Choosing humanity: new video and online game challenge us to confront how numb we have become to abuses to the rules of war

07 November 2017

Geneva (ICRC) - The ICRC this week launches a new phase in its public awareness campaign on the need and relevance of the laws of war.

Today a hard-hitting video shockingly reminds us that in times of war, civilian casualties are the result of choices, not accidents. Through a young boy's morning routine somewhere in a country at war, the short video "Decisions" shows how it is the choice to respect the laws of war that can protect civilians and save lives.

"Don't be Numb", an online game, provides younger generations with a new way of engaging with the Geneva Conventions. The interactive microsite contains a quiz, data visualization, and information on the laws of war. It will test Millennials and Generation Z audiences on the choices they think matter in a conflict and their knowledge of the basic principles of humanity that underline the Geneva Conventions – especially critical now to ensure younger generations do not grow up without an understanding of the importance of the rules of war.

ICRC's People on War survey, conducted last year with 17,000 people in 16 countries, indicates overwhelming support in the belief that wars should have limits. Eight in ten people surveyed think combatants should avoid civilians as much as possible when attacking the enemy. The same number thinks attacking hospitals, ambulances and healthcare workers, in order to weaken an enemy, is wrong.

However, it also reveals deeply concerning views on torture and civilian casualties. Only 50% of those surveyed in the five permanent members of the United Nations Security Council (China, France, Russia, United Kingdom and United States) and Switzerland considered it wrong to attack the enemy in populated areas knowing many civilians would be killed.

"Wars without limits are wars without end. People around the world strongly believe that limits must be imposed on war, and those living in the daily realities of conflict still believe that limits prevent conflicts from spiralling," said ICRC President Peter Maurer. "But in many situations we see a shocking lack of respect for the basic principles of international humanitarian law when it comes to the conduct of hostilities, the way war is being waged and the way weapons are being used."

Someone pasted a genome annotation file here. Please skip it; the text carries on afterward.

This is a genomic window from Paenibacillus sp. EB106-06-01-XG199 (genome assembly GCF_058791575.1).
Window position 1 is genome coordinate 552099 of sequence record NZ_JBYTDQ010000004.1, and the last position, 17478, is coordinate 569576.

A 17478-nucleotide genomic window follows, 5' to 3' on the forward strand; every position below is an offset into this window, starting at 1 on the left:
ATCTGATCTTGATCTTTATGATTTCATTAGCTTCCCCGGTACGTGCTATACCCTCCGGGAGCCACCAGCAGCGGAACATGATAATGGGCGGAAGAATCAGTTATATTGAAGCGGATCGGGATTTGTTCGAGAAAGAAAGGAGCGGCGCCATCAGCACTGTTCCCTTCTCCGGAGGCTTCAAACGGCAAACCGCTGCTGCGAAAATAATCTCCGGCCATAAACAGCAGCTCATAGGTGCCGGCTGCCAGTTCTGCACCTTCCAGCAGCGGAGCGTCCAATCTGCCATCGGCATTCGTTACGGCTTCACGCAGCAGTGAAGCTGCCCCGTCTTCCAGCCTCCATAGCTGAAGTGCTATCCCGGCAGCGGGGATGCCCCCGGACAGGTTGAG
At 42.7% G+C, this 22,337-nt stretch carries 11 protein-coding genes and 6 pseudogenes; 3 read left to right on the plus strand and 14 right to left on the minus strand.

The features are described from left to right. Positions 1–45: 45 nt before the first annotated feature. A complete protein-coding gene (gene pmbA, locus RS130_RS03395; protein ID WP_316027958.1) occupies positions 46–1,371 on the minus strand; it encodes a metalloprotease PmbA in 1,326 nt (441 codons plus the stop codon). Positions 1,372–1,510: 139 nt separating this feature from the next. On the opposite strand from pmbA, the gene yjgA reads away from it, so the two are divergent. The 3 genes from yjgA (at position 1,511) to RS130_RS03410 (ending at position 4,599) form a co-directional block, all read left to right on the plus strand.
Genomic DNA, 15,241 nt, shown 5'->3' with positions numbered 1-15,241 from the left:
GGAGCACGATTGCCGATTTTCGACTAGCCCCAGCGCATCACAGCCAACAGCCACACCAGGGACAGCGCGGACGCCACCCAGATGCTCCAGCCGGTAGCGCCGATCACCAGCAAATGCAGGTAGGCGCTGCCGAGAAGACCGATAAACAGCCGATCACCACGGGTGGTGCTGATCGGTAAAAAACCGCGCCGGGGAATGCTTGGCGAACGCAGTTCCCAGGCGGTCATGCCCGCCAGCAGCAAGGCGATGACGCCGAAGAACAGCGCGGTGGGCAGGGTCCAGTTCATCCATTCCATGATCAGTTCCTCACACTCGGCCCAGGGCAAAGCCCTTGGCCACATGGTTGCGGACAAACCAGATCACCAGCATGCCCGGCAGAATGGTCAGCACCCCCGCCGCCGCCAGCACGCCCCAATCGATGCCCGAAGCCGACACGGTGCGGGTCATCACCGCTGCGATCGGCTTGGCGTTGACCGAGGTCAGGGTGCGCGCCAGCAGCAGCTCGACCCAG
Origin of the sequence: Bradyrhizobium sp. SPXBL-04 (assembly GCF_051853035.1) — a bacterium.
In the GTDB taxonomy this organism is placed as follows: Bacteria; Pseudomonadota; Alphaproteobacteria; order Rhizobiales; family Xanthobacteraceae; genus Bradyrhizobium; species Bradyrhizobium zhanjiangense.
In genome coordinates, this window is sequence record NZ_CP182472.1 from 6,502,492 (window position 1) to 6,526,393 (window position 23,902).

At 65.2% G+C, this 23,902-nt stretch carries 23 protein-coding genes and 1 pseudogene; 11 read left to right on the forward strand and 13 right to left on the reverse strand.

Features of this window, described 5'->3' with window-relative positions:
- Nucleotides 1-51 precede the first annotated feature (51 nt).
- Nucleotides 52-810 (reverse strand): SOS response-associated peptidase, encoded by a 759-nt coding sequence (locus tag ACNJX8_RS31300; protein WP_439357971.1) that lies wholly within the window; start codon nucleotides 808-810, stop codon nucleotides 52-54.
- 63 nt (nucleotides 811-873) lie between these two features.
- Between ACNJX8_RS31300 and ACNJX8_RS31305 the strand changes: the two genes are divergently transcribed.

As a humanitarian organization that has, since its creation, played a leading role in promoting, developing and safeguarding the laws of war, the ICRC is alarmed that many today take as normal the fact that civilians are targeted, hospitals bombed, prisoners executed. The ICRC is concerned that young people growing up today will become a generation inured to the tragic effects of conflict and the dangers of allowing the rules of war to erode.

"The basic foundations of our shared humanity are being challenged. We cannot allow the bombing of civilians or attacks on hospitals to become acceptable, to become the new normal," said President Maurer. "The people suffering in wars deserve nothing less than respect for the laws that will protect their lives and dignity."

The film, available in English, French, Spanish, Arabic, Chinese, Russian and Portuguese, invites viewers to visit to learn more on the Geneva Conventions.

The quiz can be taken at in English, French or Spanish.

These two educational mediums will be promoted on Facebook and other social channels. The film was created in collaboration with the advertising agency Sra.Rushmore in Madrid, Spain.

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Note to editors: The Geneva Conventions, a set of rules established in 1949 that protects people around the world from the atrocities of war, have been ratified by all 196 States, making them universally binding. The four Geneva Conventions and their Additional Protocols seek to limit the effects of warfare on those who do not participate in hostilities, such as civilians or wounded and captured combatants.

The deliberate targeting of civilians is prohibited by the Geneva Conventions, and so are indiscriminate attacks against populated towns and villages. Every possible precaution must be taken to avoid harming civilians and their houses, or destroying their means of survival, such as water sources, crops, livestock, etc. Civilians have a right to receive the help they need, and the targeting of aid workers and medical personnel is prohibited.

For further information, please contact:
Matt Clancy, ICRC Geneva, tel: +41 79 574 15 54
Juliette Ebele, ICRC Geneva, tel: +41 79 949 35 12